Learner bikes continue to evolve and improve, and this Kawasaki Z650 example is great evidence of that. It looks the business and is light and feisty.
Plenty of riders have told me that they really prefer heavy bikes to light ones because they feel planted. I know what they mean, but I don’t agree. They may well feel grounded when everything is awesome, but when it starts to go horribly wrong you’ve got a much better chance of wresting control of the situation on a lightweight than you have on an elephant.
I’ve just jumped off a 240 kilo bike and on to one weighing 186kg and what an ode to joy that feeling of lightness is. We’re almost instantly at one with the breezy way this Z650 changes direction and decide to take it down a technical road nearby just for the sheer hell of it. At the end of it, some 10 minutes later, we’re almost in that Jinba Ittai state – sorry for the steal Mazda – of mount and rider as one.
And you know what? The fact that this is a LAMS machine is utterly irrelevant. It has perfectly respectable performance, will overtake slower traffic with merely an ingear roll on, and you never feel hard done by.
The best of the LAMS bikes are almost invariably those right at the 650cc limit, like the MT-07, and the Street Triple S. There’s the odd exception, the Z400, this Kawasaki’s little bro’, being one of them. You can add another to the list of formidable on-the-limit LAMS machines, this naked Z650 from Kawasaki.
It’s not quite the value of the Z400 but it rides superbly, engendering confidence, and is more than quick enough to partake in a blast with friends on unrestricted bikes. Best of all, it really has no notable weaknesses; it stops confidently, handles beautifully, rides smoothly and fuels well.
Hell, it even looks the part, though it would appear there’s only the black hue with a green trellis frame available. Shame really, because black is the worst colour for motorcycle safety, and the last thing a learner needs is a scary moment when a distracted driver doesn’t see you because you’re riding a black machine and it’s a dark wet day. If you choose this machine, best to wear bright colours and make yourself more conspicuous.
We initially weren’t going to ride this bike, thinking it was merely the naked version of the Ninja 650 we checked out last year but it turns out this is the LAMS variant with the new colour scheme for 2020. Kawasaki reportedly sells 20 of these to every one of its full-power versions. It’s the same price too, at $12,495.
Power is down from 50kW to 37.5kW but torque is only off by 7Nm, generating 59Nm at 6500rpm. It comfortably conforms to the LAMS formula, developing 136kW per tonne (the limit is 150kW/tonne). The impact on performance is noticeable but not marked. Using our two performance criteria, this is a second slower for both but still gets to 100 in under five.
Still, that’s not how you ride a bike day to day, is it? And with almost as much torque as the unrestricted bike, plus an engine that’s tuned to develop bulk drive from modest revs, this is right up to speed. It pulls away from about 60km/h happily in top, around 2500rpm, but really starts to gain a head of steam from 3000rpm. Mid-throttle it is doing precisely 100km/h in top at 4500rpm, right in the meat of its torque band.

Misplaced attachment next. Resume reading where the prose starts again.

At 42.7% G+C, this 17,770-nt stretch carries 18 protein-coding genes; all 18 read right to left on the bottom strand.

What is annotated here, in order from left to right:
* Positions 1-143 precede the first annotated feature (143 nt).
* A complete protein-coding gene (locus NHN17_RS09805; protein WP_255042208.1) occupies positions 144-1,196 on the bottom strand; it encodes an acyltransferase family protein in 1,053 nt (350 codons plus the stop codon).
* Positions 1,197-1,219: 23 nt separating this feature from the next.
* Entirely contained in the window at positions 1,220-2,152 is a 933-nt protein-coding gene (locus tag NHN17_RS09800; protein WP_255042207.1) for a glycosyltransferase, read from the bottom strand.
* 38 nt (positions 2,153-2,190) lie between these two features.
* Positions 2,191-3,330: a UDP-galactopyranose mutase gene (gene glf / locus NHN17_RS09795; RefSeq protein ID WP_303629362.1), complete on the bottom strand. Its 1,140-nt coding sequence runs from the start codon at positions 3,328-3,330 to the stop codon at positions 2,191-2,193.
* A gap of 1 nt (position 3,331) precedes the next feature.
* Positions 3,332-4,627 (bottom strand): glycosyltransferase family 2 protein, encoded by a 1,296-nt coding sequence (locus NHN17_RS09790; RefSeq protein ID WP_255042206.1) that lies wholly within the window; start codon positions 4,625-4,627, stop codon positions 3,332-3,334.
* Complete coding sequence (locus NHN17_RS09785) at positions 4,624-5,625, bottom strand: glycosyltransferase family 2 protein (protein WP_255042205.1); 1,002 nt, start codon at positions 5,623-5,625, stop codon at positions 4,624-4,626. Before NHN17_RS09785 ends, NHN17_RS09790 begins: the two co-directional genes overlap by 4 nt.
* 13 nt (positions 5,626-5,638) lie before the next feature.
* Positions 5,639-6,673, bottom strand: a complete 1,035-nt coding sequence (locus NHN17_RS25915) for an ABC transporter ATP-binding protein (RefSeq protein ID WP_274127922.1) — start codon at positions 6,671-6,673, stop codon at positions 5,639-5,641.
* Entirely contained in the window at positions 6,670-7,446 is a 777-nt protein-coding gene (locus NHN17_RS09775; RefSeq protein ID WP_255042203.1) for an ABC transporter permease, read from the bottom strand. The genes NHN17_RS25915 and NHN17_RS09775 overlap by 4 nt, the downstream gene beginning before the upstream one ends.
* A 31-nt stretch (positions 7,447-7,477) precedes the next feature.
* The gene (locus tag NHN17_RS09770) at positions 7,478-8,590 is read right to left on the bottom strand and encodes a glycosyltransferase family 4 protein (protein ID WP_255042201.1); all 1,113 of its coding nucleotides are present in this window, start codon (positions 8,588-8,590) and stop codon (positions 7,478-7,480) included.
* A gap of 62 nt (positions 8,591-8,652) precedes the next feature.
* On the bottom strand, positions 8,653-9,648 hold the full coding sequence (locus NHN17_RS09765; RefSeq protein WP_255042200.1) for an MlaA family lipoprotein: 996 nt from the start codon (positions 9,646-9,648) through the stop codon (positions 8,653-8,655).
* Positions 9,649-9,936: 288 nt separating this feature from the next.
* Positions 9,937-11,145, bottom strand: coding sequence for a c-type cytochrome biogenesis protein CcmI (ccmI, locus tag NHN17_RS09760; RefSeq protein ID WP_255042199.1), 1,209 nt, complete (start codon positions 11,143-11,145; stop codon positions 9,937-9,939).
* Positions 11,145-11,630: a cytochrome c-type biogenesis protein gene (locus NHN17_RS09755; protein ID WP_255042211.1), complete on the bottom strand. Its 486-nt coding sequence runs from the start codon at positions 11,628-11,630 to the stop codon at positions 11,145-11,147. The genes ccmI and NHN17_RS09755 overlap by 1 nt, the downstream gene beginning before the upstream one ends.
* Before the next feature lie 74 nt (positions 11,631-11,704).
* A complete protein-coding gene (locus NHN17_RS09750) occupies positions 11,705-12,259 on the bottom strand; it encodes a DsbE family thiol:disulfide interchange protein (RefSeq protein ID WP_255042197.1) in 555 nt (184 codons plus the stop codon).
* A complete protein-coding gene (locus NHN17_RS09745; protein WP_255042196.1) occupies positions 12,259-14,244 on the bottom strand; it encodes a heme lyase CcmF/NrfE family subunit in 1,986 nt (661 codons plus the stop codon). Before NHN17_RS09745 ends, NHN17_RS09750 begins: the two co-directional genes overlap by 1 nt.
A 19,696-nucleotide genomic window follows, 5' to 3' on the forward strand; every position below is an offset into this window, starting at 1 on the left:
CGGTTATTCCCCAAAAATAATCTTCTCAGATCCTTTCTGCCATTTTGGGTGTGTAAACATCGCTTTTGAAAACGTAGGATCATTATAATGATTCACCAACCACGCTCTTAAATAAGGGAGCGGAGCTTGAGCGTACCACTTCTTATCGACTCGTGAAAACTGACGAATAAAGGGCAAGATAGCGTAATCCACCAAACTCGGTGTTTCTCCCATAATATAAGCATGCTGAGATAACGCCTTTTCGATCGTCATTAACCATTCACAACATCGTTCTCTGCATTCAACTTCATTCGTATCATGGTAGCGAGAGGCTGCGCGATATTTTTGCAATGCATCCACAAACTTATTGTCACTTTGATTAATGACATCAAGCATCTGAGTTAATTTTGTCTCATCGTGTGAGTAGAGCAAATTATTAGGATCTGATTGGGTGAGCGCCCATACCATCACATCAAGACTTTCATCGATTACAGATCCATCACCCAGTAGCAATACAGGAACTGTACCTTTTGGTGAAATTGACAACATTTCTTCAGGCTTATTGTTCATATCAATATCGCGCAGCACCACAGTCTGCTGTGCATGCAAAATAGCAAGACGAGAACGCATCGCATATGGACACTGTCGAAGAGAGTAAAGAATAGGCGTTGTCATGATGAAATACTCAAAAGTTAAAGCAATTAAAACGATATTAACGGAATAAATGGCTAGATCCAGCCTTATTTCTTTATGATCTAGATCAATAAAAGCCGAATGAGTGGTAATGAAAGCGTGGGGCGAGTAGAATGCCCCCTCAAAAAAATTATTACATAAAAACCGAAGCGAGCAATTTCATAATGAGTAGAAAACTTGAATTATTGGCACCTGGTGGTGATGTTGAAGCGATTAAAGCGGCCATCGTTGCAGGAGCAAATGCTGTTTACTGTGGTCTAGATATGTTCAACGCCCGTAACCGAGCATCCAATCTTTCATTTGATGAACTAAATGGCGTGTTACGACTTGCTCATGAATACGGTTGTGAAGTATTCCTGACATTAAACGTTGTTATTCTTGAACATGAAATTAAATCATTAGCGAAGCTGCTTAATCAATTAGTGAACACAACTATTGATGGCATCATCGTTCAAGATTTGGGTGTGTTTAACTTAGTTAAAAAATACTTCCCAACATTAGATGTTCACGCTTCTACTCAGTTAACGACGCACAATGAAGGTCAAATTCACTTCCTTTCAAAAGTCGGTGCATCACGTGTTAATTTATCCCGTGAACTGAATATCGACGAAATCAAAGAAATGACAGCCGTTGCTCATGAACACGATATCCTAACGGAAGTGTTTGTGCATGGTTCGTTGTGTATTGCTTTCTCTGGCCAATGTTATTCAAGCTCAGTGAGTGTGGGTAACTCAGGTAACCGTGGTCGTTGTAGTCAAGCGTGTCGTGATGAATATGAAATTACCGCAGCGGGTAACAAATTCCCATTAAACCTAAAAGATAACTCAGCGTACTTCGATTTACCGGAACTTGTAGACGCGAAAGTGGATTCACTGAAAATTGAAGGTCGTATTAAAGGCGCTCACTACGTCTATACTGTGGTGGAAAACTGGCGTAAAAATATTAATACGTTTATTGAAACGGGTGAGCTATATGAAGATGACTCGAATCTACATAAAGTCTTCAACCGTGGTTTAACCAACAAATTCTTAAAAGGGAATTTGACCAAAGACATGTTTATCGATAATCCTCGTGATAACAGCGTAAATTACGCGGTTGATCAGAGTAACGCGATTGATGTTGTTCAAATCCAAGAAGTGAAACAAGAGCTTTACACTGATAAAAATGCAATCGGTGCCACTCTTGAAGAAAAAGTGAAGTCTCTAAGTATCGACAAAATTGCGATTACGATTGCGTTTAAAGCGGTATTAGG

Day to day, there’s no real point exceeding about 6000rpm, though power lifts progressively to the limiter at 9500rpm. Unlike some with ECU tinkering to dial back output, this only has throttle restriction, and once you gain your full licence, you can (if you want) celebrate by liberating the extra power. But if you go to sell your bike, the restriction devices will need to be reinserted. Some probably won’t bother for performance is really most acceptable without removing the restriction. Where some LAMS bikes go off the boil at high revs, this pulls cleanly to the redline. It’s easy on gas too, around 3.3L/100km at a constant 100 on flat sections of motorway.
On the retardation side of things, Kawasaki for years never gave this bike the brakes it deserved, but that’s not the case any longer. There’s also adjustability at the lever which is appreciated and anything that can draw to a halt from 100 in under 40m has to be doing most things right. This managed 38.6m, and there’s solid bite at the lever with not quite the big squeeze required in years gone by. Brakes are under antilock control too.
The other annoying thing about budget bikes of old was their basic suspension. These units are largely unadjustable, preload only at the rear. But the monoshock works, soaking up the hits and bumps pretty well rather than leaving your vertebrae to do the legwork. It’s the same up front, and with modern chassis geometry, short wheelbase, long swingarm there’s agility and stability in spades. Plus it turns sharply, accurately, the line easily massaged by weighting a peg. It’s a good underlying superstructure this.
Evidently this new trellis frame weighs in at 15kg, and is in large responsible for its light overall weight of 186kg. In days gone by its forebears scaled up at 200kg.
Other things? This has a great riding position. Not only is the triangle open enough for six footers, but you’re seated low enough (height is 790mm) that you feel like you’re part of the bike rather than riding atop it. There’s little in the way of vibration too, although the bar-mounted mirrors suggest otherwise; they’re really only useful in town.
All the info you need is to hand in the single, if not especially pretty instrument. Fuel use overall is around 25km/L, or 4L/100km. That’s in part due to high gearing, with an indicated 110 an even and easy 5000rpm.
At its $12,495 price the Z650 is up there setting the pace for LAMS machinery. If you’re quick, you can secure a 2018 model for $9995, and essentially only the colour scheme is different. That’s stunning LAMS value.
|Model||Kawasaki Z650 LAMS ABS||Price||$12,495|
|Engine||649cc, IL2, 38kW/59Nm||Drivetrain||6-speed, chain final drive|